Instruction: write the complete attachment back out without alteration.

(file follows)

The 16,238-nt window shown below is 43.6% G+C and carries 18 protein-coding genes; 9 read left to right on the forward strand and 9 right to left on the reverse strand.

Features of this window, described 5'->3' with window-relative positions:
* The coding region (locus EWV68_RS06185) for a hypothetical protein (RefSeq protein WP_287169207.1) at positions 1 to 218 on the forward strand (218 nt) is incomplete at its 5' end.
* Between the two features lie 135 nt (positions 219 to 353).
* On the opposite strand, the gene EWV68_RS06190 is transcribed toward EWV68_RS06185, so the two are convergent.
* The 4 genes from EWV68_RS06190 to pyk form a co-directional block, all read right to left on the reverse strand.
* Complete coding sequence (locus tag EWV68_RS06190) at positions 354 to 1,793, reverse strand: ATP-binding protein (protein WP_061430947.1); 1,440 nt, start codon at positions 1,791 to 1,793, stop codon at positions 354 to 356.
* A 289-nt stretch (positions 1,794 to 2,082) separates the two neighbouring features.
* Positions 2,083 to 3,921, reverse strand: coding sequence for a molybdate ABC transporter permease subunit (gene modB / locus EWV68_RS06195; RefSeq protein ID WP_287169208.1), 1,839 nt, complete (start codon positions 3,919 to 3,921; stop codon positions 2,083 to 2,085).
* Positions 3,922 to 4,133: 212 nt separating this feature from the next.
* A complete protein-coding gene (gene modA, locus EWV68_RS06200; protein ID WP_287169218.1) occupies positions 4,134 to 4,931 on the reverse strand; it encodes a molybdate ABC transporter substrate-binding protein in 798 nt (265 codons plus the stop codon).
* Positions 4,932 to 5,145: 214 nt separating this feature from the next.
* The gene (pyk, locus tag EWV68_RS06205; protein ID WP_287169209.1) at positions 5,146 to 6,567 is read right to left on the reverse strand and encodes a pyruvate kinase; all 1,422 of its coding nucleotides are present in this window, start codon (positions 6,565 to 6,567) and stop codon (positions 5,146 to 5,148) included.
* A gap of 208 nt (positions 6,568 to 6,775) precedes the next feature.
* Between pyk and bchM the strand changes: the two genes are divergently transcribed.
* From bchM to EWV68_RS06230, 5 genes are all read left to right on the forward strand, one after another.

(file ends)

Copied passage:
The 16,238-nt window shown below is 43.6% G+C and carries 18 protein-coding genes; 9 read left to right on the forward strand and 9 right to left on the reverse strand.

Features of this window, described 5'->3' with window-relative positions:
* The coding region (locus EWV68_RS06185) for a hypothetical protein (RefSeq protein WP_287169207.1) at positions 1 to 218 on the forward strand (218 nt) is incomplete at its 5' end.
* Between the two features lie 135 nt (positions 219 to 353).
* On the opposite strand, the gene EWV68_RS06190 is transcribed toward EWV68_RS06185, so the two are convergent.
* The 4 genes from EWV68_RS06190 to pyk form a co-directional block, all read right to left on the reverse strand.
* Complete coding sequence (locus tag EWV68_RS06190) at positions 354 to 1,793, reverse strand: ATP-binding protein (protein WP_061430947.1); 1,440 nt, start codon at positions 1,791 to 1,793, stop codon at positions 354 to 356.
* A 289-nt stretch (positions 1,794 to 2,082) separates the two neighbouring features.
* Positions 2,083 to 3,921, reverse strand: coding sequence for a molybdate ABC transporter permease subunit (gene modB / locus EWV68_RS06195; RefSeq protein ID WP_287169208.1), 1,839 nt, complete (start codon positions 3,919 to 3,921; stop codon positions 2,083 to 2,085).
* Positions 3,922 to 4,133: 212 nt separating this feature from the next.
* A complete protein-coding gene (gene modA, locus EWV68_RS06200; protein ID WP_287169218.1) occupies positions 4,134 to 4,931 on the reverse strand; it encodes a molybdate ABC transporter substrate-binding protein in 798 nt (265 codons plus the stop codon).
* Positions 4,932 to 5,145: 214 nt separating this feature from the next.
* The gene (pyk, locus tag EWV68_RS06205; protein ID WP_287169209.1) at positions 5,146 to 6,567 is read right to left on the reverse strand and encodes a pyruvate kinase; all 1,422 of its coding nucleotides are present in this window, start codon (positions 6,565 to 6,567) and stop codon (positions 5,146 to 5,148) included.
* A gap of 208 nt (positions 6,568 to 6,775) precedes the next feature.
* Between pyk and bchM the strand changes: the two genes are divergently transcribed.
* From bchM to EWV68_RS06230, 5 genes are all read left to right on the forward strand, one after another.